Last night Colorado’s GOP filibustered in order to prevent the civil unions bill from coming to a vote by running the clock out without taking a vote on it with hour-long debates on noncontroversial legislation about historic license plates and trans-fats in school lunchrooms.
GOP House Speaker Frank McNulty (R) held the civil unions bill hostage, refusing to guarantee that he would bring it up to a vote. In fact, he dishonestly rejected the notion that any sort of stalling tactic was underway. Meanwhile, Rep. Mark Waller (R) attempted to play damage control on the floor, evoking uproarious laughter from the press when he claimed, ? “The Democrats in the State House right now are playing procedural games to have one bill heard over every other bill.?”
A bill to allow same-sex couples to form civil unions died on the calendar late Tuesday, taking down more than 30 other measures with it in a dramatic game of political chicken in which no one would blink. When Republican Speaker Frank McNulty acknowledged there was an impasse and abruptly ended his news conference on the House floor, Coloradans watching in the gallery started chanting: “Shame on you! Shame on you!” GOP-controlled Judiciary Committee for the second year in a row were enraged and lobbied McNulty and House Majority Leader Amy Stephens to use every procedure to kill Senate Bill 2.
That’s exactly what happened, but in the process of making sure civil unions died on the calendar, a slew of other bills became casualties too. Among the bills ensnared in the tug-of-war in the House: $20 million worth of water projects statewide and a bill that sets a standard for driving while stoned. Throughout the evening, Gov. John Hickenlooper, a Democrat and a supporter of gay rights, worked with legislative leaders to try to break the impasse, briefly meeting with McNulty outside the speaker’s office. At another point, Republican Mark Waller of Colorado Springs and Democrat Mark Ferrandino held dueling news conferences on the House floor
Jace Woodrum Deputy Executive Director of One Colorado spoke to supporters shortly after the bill’s defeat in the Colorado House.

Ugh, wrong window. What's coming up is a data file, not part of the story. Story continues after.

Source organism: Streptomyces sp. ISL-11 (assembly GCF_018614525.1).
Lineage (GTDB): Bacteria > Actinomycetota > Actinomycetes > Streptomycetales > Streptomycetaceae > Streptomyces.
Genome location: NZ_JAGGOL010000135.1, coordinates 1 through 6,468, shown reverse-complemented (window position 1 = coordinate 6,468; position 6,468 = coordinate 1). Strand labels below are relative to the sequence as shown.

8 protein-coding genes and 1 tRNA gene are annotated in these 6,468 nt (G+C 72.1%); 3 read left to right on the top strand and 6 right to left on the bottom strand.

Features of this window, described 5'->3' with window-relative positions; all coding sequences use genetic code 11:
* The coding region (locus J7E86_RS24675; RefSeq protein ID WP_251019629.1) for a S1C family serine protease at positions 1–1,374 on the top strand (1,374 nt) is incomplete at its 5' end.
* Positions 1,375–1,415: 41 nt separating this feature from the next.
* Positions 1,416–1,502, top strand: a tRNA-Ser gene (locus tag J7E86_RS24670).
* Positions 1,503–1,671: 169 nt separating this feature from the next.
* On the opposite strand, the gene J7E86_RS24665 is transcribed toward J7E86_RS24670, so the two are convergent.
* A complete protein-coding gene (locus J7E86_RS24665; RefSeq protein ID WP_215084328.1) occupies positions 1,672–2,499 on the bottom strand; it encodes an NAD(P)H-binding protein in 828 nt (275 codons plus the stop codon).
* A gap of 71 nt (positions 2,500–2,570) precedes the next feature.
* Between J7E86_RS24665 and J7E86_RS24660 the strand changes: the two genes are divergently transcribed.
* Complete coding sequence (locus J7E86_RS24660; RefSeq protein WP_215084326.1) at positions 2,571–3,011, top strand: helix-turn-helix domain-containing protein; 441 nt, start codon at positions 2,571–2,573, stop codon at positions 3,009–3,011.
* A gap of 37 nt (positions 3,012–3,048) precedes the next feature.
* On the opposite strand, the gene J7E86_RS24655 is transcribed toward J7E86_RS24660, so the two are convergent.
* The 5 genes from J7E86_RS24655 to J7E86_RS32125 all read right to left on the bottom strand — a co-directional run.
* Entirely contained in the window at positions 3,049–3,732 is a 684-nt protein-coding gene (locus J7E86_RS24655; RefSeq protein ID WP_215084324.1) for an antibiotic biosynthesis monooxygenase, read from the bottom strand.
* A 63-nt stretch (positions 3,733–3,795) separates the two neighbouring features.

HB 5170 a bill which was introduced on February 8th and would repeal the current state law defining marriage as a union between a man and woman and pave the way for same sex marriage in Illinois sits stalled and ignored in various Illinois House Committe’s will probably not make it to the floor for a vote this year.
I never say never,” said State Rep. Greg Harris “[But] I don’t think there will be a push before the end of this session.
The Illinois state budget, rimming pension and Medicaid outlays are taking precedence and many politicos in the House do not want to touch what they call a “hot button social issue”, especially in an election year.
Early last year Gov. Pat Quinn signed legislation Monday legalizing civil unions for gay and lesbian couples which gay and lesbian couples official recognition from the state and many, but not all of the rights that accompany traditional marriage.
Seven states currently allow same sex marriage: Connecticut, the District of Columbia, Iowa, Massachusetts, New York, New Hampshire and Vermont.
The Federal Government does not officially recognize any of those marriages.
“CBS Evening News,” interviewed Rick Santorum and surprise, surprise! Not ONY does Ole Frothy NOT believe in Civil Marriage but he also doesn’t believe in Civil Unions for same sex couples and says that same sex couples should only live together and pay thousands in legal fees to draw up “contracts” so they can can have legal standings for certain benefits together.
Ten grand for legal fees vs. 40 dollars for a marriage license.
Right now I’d willingly spend thousands to get a “contract” for Santorum thats for sure.
Almost after one month of the beginning of legal gay marriage in new York and the passage and beginning of legal Civil Unions in Rhode Island the data proves overwhelmingly that the Lesbian and Gay Community will not stand for separate and unequal treatment as over 14oo gay couples have wed in New York and only a handful have signed up for civil unions in the state of Rhode Island.
The city doesn’t know for certain how many of the 5,587 total marriage licenses issued through Aug. 12 were for same-sex couples, as officials removed the gender requirement from the application.
However, since applications have hovered around 4,200 licenses for the same period the prior three years, it’s reasonable to presume that this year’s 33 percent spike is almost entirely due to gay marriage, City Clerk Michael McSweeney said.
But in Rhode Island the picture is bleak. More than a month after it became legal, only a few Rhode Island same-sex couples are taking advantage of the state’s new civil unions law. Only nine couples were joined in civil unions in July, which was the first month licenses were available.
Even for Rhode Island, the smallest state with a population of 1 million people, the total is miniscule, and marriage equality advocates said it proves their point that civil unions are a “poor substitute.” for gay marriage and that the lesbian and gay community wants nothing to do with it.
Advocates have vowed to push for the marriage equality legislation again in next year. Last year’s marriage equality push failed miserably due to lack of support of lawmakers including Gordon Fox, the gay speaker of the Rhode Island House and lack of backbone of Marriage Equality Rhode Island which took up civil unions as a compromise solution believing that something is better than nothing.